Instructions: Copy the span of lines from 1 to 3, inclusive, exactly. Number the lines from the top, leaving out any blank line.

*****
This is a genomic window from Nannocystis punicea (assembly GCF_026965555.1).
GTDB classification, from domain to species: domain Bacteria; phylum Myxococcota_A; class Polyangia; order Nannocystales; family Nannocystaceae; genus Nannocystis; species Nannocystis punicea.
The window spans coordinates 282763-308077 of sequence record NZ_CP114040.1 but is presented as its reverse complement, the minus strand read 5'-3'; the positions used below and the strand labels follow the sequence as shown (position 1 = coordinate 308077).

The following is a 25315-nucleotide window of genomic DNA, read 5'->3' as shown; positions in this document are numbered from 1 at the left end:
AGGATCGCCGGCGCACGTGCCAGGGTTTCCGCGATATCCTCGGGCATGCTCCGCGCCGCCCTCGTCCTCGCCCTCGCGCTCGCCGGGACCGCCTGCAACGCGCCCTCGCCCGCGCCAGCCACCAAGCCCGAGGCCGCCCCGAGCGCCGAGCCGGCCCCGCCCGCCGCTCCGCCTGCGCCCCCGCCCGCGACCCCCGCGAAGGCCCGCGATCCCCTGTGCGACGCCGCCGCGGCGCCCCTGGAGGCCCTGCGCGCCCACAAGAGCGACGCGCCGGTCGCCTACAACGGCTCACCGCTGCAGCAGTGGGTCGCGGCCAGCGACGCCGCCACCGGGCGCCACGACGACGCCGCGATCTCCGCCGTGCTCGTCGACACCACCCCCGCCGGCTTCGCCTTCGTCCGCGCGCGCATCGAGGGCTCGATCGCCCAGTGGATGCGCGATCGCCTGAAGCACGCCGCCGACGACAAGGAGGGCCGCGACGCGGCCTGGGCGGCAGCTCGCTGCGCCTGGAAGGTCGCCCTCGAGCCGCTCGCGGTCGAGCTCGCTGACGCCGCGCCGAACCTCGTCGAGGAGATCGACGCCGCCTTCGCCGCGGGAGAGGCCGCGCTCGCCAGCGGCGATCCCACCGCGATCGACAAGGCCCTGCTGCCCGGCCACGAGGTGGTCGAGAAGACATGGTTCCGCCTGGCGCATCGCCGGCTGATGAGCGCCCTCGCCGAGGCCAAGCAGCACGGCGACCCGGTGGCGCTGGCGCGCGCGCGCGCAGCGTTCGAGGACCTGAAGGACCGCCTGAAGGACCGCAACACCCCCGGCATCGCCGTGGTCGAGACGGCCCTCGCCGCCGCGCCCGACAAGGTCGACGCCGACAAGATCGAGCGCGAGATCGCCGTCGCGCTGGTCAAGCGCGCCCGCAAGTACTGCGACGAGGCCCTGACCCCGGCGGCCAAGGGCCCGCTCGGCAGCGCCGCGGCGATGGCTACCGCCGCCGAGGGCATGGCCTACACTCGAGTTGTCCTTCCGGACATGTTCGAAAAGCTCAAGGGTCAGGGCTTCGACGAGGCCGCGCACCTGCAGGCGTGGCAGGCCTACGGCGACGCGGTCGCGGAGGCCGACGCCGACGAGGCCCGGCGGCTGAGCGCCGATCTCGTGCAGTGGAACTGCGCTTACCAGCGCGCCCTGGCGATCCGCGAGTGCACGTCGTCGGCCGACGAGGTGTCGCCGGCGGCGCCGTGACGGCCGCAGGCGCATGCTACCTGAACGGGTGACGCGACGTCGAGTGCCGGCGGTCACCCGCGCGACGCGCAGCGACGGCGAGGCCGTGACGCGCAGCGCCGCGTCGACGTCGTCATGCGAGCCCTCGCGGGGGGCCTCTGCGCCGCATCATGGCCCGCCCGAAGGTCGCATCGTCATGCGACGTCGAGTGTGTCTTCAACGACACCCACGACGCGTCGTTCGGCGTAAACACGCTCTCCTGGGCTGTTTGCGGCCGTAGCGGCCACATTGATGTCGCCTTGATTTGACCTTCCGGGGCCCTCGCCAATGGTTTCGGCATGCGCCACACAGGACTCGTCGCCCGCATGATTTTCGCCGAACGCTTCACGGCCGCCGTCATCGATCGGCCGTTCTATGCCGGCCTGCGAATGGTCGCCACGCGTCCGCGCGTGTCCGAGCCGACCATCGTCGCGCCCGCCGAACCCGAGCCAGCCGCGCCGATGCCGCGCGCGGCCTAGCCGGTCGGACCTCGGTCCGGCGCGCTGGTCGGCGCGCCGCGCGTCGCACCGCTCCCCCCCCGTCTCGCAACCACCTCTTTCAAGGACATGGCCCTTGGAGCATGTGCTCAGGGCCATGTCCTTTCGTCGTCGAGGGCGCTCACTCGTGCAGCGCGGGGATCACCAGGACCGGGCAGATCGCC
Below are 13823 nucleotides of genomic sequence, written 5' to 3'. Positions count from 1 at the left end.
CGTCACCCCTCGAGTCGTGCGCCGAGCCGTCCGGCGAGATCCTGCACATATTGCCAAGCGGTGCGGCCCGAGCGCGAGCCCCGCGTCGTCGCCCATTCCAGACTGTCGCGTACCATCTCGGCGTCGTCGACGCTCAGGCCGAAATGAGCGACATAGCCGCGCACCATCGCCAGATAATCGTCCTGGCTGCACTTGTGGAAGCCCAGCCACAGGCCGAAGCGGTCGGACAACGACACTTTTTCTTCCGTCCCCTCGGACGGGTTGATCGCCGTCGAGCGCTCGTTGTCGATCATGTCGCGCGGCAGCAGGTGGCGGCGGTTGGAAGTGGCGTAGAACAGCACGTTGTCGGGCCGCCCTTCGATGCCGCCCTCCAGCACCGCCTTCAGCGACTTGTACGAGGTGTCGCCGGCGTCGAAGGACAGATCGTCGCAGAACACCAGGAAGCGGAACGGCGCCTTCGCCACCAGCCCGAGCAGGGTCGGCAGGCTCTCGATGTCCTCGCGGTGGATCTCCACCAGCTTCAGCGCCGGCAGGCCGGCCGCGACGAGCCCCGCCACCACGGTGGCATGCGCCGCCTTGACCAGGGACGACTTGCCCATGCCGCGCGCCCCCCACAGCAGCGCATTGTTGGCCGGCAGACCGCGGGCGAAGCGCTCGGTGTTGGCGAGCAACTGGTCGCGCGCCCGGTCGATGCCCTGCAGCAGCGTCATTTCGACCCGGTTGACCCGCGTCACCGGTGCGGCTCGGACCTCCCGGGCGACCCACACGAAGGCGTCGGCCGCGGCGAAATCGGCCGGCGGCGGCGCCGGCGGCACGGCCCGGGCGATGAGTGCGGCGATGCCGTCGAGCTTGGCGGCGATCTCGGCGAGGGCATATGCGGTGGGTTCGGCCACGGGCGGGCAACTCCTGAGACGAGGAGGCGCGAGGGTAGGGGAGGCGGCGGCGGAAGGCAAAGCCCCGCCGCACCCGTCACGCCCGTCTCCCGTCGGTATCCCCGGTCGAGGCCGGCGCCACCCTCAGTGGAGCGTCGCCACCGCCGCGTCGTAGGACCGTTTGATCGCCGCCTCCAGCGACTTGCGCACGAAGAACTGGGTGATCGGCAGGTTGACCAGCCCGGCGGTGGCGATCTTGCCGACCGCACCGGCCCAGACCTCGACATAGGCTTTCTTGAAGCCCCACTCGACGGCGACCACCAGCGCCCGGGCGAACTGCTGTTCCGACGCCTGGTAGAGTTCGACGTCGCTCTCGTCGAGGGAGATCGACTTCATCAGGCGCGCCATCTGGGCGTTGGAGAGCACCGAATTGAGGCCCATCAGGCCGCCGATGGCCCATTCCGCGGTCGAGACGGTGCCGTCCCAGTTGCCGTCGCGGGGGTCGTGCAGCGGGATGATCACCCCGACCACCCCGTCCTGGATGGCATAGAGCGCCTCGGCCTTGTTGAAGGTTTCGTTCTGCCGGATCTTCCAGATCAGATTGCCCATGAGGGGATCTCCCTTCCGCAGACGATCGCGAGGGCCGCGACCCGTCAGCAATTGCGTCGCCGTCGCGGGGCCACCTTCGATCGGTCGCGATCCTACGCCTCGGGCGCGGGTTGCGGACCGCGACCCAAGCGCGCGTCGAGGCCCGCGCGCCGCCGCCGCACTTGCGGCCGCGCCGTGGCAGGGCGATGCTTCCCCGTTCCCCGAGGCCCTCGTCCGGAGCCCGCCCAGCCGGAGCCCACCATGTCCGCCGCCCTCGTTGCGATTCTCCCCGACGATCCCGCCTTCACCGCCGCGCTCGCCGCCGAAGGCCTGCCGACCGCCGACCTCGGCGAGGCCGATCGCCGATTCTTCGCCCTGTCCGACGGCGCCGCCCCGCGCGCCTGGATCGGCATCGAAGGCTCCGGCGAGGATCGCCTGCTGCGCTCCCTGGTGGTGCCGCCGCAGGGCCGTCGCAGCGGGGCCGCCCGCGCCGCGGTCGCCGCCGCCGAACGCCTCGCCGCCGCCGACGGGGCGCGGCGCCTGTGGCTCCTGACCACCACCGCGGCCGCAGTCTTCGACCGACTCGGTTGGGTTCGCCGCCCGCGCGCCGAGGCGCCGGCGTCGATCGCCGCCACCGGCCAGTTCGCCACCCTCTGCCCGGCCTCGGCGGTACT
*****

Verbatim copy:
This is a genomic window from Nannocystis punicea (assembly GCF_026965555.1).
GTDB classification, from domain to species: domain Bacteria; phylum Myxococcota_A; class Polyangia; order Nannocystales; family Nannocystaceae; genus Nannocystis; species Nannocystis punicea.
The window spans coordinates 282763-308077 of sequence record NZ_CP114040.1 but is presented as its reverse complement, the minus strand read 5'-3'; the positions used below and the strand labels follow the sequence as shown (position 1 = coordinate 308077).